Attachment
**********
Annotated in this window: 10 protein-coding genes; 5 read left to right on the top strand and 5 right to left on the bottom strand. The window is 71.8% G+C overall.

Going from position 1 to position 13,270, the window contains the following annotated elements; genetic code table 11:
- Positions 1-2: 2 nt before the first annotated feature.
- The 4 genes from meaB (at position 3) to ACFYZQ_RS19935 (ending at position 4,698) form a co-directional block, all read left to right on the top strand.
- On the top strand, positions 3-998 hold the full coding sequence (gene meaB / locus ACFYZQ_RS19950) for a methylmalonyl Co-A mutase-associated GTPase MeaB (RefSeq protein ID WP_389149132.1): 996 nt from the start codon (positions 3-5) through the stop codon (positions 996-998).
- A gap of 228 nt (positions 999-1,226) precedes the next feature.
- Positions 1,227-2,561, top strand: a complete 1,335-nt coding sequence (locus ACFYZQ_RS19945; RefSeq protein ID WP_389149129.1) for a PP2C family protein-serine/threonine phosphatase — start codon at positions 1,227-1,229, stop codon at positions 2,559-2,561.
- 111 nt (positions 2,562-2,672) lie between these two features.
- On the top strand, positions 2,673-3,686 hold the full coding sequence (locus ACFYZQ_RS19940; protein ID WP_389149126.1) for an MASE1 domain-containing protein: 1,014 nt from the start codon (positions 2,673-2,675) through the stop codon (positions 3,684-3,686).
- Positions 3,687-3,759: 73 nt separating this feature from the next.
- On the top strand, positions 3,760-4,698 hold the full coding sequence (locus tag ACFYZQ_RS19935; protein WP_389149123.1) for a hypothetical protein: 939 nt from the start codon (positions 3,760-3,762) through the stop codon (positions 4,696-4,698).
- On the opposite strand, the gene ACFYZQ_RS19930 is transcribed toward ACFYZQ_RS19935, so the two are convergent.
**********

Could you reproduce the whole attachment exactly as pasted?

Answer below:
Annotated in this window: 10 protein-coding genes; 5 read left to right on the top strand and 5 right to left on the bottom strand. The window is 71.8% G+C overall.

Going from position 1 to position 13,270, the window contains the following annotated elements; genetic code table 11:
- Positions 1-2: 2 nt before the first annotated feature.
- The 4 genes from meaB (at position 3) to ACFYZQ_RS19935 (ending at position 4,698) form a co-directional block, all read left to right on the top strand.
- On the top strand, positions 3-998 hold the full coding sequence (gene meaB / locus ACFYZQ_RS19950) for a methylmalonyl Co-A mutase-associated GTPase MeaB (RefSeq protein ID WP_389149132.1): 996 nt from the start codon (positions 3-5) through the stop codon (positions 996-998).
- A gap of 228 nt (positions 999-1,226) precedes the next feature.
- Positions 1,227-2,561, top strand: a complete 1,335-nt coding sequence (locus ACFYZQ_RS19945; RefSeq protein ID WP_389149129.1) for a PP2C family protein-serine/threonine phosphatase — start codon at positions 1,227-1,229, stop codon at positions 2,559-2,561.
- 111 nt (positions 2,562-2,672) lie between these two features.
- On the top strand, positions 2,673-3,686 hold the full coding sequence (locus ACFYZQ_RS19940; protein ID WP_389149126.1) for an MASE1 domain-containing protein: 1,014 nt from the start codon (positions 2,673-2,675) through the stop codon (positions 3,684-3,686).
- Positions 3,687-3,759: 73 nt separating this feature from the next.
- On the top strand, positions 3,760-4,698 hold the full coding sequence (locus tag ACFYZQ_RS19935; protein WP_389149123.1) for a hypothetical protein: 939 nt from the start codon (positions 3,760-3,762) through the stop codon (positions 4,696-4,698).
- On the opposite strand, the gene ACFYZQ_RS19930 is transcribed toward ACFYZQ_RS19935, so the two are convergent.